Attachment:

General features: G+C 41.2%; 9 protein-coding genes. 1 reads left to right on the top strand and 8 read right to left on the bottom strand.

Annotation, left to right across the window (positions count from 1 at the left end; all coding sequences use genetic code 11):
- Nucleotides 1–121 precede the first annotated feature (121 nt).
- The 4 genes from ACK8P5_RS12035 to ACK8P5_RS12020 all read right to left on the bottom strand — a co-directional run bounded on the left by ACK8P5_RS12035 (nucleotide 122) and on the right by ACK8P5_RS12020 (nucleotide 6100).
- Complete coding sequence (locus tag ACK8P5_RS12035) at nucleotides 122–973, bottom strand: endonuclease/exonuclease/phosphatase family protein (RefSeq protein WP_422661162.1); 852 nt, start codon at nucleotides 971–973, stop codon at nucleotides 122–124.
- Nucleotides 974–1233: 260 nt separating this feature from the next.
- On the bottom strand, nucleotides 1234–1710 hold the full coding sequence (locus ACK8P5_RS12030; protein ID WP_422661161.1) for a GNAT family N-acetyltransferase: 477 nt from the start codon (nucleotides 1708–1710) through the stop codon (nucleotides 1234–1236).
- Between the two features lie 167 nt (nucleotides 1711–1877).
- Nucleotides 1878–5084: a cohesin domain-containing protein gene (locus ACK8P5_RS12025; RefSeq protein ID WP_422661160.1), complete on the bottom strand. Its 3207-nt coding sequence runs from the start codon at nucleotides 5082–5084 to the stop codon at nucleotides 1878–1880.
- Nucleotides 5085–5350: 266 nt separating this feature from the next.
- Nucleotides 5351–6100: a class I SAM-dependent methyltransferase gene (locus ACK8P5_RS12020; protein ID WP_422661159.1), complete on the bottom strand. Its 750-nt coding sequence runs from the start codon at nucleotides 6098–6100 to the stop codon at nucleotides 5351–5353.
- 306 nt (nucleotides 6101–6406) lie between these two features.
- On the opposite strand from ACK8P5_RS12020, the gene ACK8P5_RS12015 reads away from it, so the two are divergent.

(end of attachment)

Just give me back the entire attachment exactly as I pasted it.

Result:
General features: G+C 41.2%; 9 protein-coding genes. 1 reads left to right on the top strand and 8 read right to left on the bottom strand.

Annotation, left to right across the window (positions count from 1 at the left end; all coding sequences use genetic code 11):
- Nucleotides 1–121 precede the first annotated feature (121 nt).
- The 4 genes from ACK8P5_RS12035 to ACK8P5_RS12020 all read right to left on the bottom strand — a co-directional run bounded on the left by ACK8P5_RS12035 (nucleotide 122) and on the right by ACK8P5_RS12020 (nucleotide 6100).
- Complete coding sequence (locus tag ACK8P5_RS12035) at nucleotides 122–973, bottom strand: endonuclease/exonuclease/phosphatase family protein (RefSeq protein WP_422661162.1); 852 nt, start codon at nucleotides 971–973, stop codon at nucleotides 122–124.
- Nucleotides 974–1233: 260 nt separating this feature from the next.
- On the bottom strand, nucleotides 1234–1710 hold the full coding sequence (locus ACK8P5_RS12030; protein ID WP_422661161.1) for a GNAT family N-acetyltransferase: 477 nt from the start codon (nucleotides 1708–1710) through the stop codon (nucleotides 1234–1236).
- Between the two features lie 167 nt (nucleotides 1711–1877).
- Nucleotides 1878–5084: a cohesin domain-containing protein gene (locus ACK8P5_RS12025; RefSeq protein ID WP_422661160.1), complete on the bottom strand. Its 3207-nt coding sequence runs from the start codon at nucleotides 5082–5084 to the stop codon at nucleotides 1878–1880.
- Nucleotides 5085–5350: 266 nt separating this feature from the next.
- Nucleotides 5351–6100: a class I SAM-dependent methyltransferase gene (locus ACK8P5_RS12020; protein ID WP_422661159.1), complete on the bottom strand. Its 750-nt coding sequence runs from the start codon at nucleotides 6098–6100 to the stop codon at nucleotides 5351–5353.
- 306 nt (nucleotides 6101–6406) lie between these two features.
- On the opposite strand from ACK8P5_RS12020, the gene ACK8P5_RS12015 reads away from it, so the two are divergent.